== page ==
Endoscopic Thoracic Sympathectomy

What is Thoracic Sympathectomy?

It is a minimally invasive (VATS) procedure in which the sympathetic nerves inside the chest at the level of the second, third, or fourth ribs are divided.

When Would You Have a Thoracic Sympathectomy?

Thoracic Sympathectomy is used to treat hyperhidrosis, causalgia, and reflex sympathetic dystrophy of the upper extremities. Hyperhydrosis is a condition characterized by excess sweating of the hands and armpits. (Sometimes the feet, trunk, and face are involved.) Causalgia and Reflex Sympathetic Dystrophy are sub-types of Complex Regional Pain Syndrome (CRPS.) CRPS is characterized by severe, even disabling, pain that persists long after what would otherwise appear to be a healed injury.

How is it done? Thoracic Sympathectomy is a minimally invasive thoracic surgical procedure, done with the use of thoracoscopy, also known as VATS (Video Assisted Thoracic Surgery.) In our practice, we utilize 5 mm endoscopes, and three millimeter diameter instruments. These instruments are smaller than a soda straw, and allow us to use very small incisions, usually less than .25 inch each.

The patient is placed under general anesthesia, and positioned comfortably on their side. A quarter inch incision is made near the tip of the shoulder blade. Through this incision, a tiny endoscope, less than a quarter inch in diameter, is introduced into the chest between the ribs. The lung is retracted out of the way, and the sympathetic nerves are visualized with the endoscope. Through a second tiny incision, another small instrument, approximately one eighth inch in diameter, is introduced between the ribs. Using the endoscope to see, this instrument is used to divide the sympathetic nerves at the level of the second and third ribs.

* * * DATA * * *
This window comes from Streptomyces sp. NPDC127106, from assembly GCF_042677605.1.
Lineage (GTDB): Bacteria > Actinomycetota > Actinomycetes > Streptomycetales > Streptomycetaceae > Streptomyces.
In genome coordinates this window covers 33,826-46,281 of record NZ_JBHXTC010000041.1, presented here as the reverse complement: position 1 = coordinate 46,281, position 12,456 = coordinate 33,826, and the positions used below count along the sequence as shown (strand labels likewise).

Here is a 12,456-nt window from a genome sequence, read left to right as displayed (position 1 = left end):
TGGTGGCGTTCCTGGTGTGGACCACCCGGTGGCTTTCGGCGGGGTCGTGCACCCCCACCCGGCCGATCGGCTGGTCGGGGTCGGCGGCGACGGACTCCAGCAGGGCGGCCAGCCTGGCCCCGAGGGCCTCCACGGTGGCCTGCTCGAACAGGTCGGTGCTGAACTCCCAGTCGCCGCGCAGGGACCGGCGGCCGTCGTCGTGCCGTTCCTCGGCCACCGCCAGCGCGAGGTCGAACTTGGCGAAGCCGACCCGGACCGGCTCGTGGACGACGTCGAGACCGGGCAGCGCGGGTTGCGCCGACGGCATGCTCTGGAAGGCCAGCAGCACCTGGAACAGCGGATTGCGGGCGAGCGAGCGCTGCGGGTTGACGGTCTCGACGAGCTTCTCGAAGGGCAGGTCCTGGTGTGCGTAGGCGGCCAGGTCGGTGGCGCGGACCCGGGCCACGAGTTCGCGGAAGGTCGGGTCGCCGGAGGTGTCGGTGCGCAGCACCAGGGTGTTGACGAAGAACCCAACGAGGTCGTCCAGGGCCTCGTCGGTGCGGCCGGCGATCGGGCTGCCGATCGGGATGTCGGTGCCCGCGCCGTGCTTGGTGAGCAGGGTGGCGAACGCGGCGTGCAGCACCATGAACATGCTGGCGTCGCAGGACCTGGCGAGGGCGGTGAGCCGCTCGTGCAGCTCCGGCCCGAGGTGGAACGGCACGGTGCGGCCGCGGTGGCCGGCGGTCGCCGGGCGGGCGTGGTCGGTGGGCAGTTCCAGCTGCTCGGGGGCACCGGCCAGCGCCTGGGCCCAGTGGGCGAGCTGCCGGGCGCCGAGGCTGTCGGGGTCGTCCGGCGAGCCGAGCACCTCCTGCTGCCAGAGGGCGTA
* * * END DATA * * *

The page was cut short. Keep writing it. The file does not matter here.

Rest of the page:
The instruments are then withdrawn from the chest. The lung is allowed to re-expand to its normal position. Usually, a drain is not required. The results of the sympathectomy are apparent within minutes after the surgery.

The patient is observed for several hours in the outpatient recovery area, and then is discharged home. If a drain is required, the patient will spend the night.

Are there Risks With Endoscopic Thoracic Sympathectomy?

Risks include the general risks of surgery, and the specific risks of sympathectomy. Risks include those of general anesthesia, the small risk of wound infection, a small risk of bleeding, and a small risk of air leak from the lung that would require a drain and overnight hospital stay. The normal effects of thoracic sympathectomy are a dry hand and axilla (armpit). The hand will appear more flushed than prior to surgery.

A side effect of sympathectomy for palmar hyperhidrosis in some patients is the appearance of new hyperhidrosis on the chest wall or abdominal wall. This abdominal hyperhydrosis appears to be a compensatory form of sweating as a result of eliminating sweating of the hands and axillae. Although statistics vary, the incidence of compensatory abdominal hyperhydrosis ranges from three percent to 40 percent.

A risk of thoracic sympathectomy for causalgia is failure to eliminate the pain. There is a spectrum of results that is seen as a result of this treatment for causalgia. Some patients get excellent long term relief, some get partial relief, some get no relief.

The chief risk of sympathectomy is thermal injury to the Stellate Ganglion, a portion of the sympathetic nervous system that lies above the first rib. Injury to the Stellate Ganglion results in Horner’s Syndrome. Horner’s Syndrome includes dilation of the pupil and slight ptosis, or drooping of the eyelid, on the same side as the surgery.